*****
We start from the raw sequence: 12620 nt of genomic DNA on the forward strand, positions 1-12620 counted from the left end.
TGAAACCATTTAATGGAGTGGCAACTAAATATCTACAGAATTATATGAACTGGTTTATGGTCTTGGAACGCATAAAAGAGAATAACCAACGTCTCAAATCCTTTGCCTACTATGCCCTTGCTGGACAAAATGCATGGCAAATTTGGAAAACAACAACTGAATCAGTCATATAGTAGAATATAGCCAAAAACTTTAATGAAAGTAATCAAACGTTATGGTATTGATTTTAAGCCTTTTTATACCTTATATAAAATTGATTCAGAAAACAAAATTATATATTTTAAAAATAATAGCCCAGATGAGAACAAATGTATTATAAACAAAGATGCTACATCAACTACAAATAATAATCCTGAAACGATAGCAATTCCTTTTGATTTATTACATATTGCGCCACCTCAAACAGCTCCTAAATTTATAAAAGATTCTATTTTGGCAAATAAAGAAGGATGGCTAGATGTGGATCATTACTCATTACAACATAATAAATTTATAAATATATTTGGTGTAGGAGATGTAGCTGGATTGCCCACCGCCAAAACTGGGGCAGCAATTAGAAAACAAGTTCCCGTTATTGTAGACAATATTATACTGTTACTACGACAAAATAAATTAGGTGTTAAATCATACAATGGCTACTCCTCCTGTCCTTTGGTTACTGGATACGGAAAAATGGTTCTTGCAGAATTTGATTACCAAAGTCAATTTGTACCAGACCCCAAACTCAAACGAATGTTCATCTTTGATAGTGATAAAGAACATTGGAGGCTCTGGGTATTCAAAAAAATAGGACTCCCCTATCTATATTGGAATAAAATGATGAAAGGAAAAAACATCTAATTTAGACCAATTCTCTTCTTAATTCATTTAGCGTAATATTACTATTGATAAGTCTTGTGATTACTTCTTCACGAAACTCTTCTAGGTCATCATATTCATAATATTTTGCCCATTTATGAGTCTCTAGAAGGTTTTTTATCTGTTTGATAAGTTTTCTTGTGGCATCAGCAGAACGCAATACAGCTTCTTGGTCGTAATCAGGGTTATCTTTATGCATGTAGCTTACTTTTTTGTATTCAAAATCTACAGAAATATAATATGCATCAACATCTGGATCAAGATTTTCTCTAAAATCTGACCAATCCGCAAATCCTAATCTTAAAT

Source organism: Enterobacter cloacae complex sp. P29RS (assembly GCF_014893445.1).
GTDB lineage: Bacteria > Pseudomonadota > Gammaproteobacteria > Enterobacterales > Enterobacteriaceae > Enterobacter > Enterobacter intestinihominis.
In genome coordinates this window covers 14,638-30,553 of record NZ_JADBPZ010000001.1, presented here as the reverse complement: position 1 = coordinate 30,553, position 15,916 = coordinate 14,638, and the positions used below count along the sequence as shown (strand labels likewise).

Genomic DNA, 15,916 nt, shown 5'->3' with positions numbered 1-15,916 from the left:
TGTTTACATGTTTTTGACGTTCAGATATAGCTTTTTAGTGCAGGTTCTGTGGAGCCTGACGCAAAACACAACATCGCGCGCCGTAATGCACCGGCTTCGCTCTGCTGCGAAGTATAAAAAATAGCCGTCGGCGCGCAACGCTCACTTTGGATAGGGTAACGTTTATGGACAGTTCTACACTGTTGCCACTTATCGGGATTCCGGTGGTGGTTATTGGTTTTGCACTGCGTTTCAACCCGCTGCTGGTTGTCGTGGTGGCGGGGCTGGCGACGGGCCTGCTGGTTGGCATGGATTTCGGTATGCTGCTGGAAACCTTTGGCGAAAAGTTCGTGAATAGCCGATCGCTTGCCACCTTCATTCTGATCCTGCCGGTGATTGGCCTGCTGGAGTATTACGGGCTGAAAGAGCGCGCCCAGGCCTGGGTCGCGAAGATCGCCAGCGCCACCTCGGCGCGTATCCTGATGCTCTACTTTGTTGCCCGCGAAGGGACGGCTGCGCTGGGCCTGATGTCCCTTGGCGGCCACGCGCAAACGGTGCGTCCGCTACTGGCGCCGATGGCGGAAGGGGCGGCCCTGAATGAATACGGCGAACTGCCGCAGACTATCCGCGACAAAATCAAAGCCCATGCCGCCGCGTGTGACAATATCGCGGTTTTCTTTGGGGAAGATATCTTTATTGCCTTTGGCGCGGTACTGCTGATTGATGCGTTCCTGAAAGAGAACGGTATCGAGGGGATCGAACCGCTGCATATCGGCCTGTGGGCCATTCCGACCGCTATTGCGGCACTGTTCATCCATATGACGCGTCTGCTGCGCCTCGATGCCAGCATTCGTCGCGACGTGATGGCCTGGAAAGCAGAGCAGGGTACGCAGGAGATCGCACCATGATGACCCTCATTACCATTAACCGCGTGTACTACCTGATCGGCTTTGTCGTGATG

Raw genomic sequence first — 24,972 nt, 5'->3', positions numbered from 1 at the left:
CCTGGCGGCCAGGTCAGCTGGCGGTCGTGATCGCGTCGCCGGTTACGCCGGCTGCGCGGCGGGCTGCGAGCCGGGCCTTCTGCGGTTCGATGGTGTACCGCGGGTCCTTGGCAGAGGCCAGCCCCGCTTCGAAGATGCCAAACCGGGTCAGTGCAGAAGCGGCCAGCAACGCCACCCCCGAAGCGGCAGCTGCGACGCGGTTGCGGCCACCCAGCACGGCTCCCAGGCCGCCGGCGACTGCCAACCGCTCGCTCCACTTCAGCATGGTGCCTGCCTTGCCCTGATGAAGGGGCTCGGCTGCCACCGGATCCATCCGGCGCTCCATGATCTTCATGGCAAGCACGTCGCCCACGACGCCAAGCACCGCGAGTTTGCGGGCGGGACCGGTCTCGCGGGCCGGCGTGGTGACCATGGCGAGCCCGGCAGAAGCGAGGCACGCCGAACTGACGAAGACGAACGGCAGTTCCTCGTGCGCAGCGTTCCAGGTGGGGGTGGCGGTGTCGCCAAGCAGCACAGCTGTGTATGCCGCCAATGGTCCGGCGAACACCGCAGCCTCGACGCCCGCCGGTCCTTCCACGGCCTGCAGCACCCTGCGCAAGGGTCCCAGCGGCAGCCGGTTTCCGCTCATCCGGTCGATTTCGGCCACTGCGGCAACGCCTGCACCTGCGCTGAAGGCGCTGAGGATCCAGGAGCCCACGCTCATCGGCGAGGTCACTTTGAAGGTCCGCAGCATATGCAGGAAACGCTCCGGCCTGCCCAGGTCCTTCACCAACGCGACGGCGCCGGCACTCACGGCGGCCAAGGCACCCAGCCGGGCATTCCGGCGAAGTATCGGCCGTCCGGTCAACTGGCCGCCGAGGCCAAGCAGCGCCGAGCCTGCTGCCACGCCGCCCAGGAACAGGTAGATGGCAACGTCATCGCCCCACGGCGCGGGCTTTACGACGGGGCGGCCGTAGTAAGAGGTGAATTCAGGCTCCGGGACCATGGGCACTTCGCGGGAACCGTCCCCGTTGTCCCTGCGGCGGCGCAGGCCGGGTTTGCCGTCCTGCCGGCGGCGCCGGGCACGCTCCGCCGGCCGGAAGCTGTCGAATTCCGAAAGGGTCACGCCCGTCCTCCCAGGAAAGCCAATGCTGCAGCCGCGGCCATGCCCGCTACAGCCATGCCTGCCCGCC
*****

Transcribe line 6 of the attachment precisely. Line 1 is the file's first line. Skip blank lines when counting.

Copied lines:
Genomic DNA, 15,916 nt, shown 5'->3' with positions numbered 1-15,916 from the left: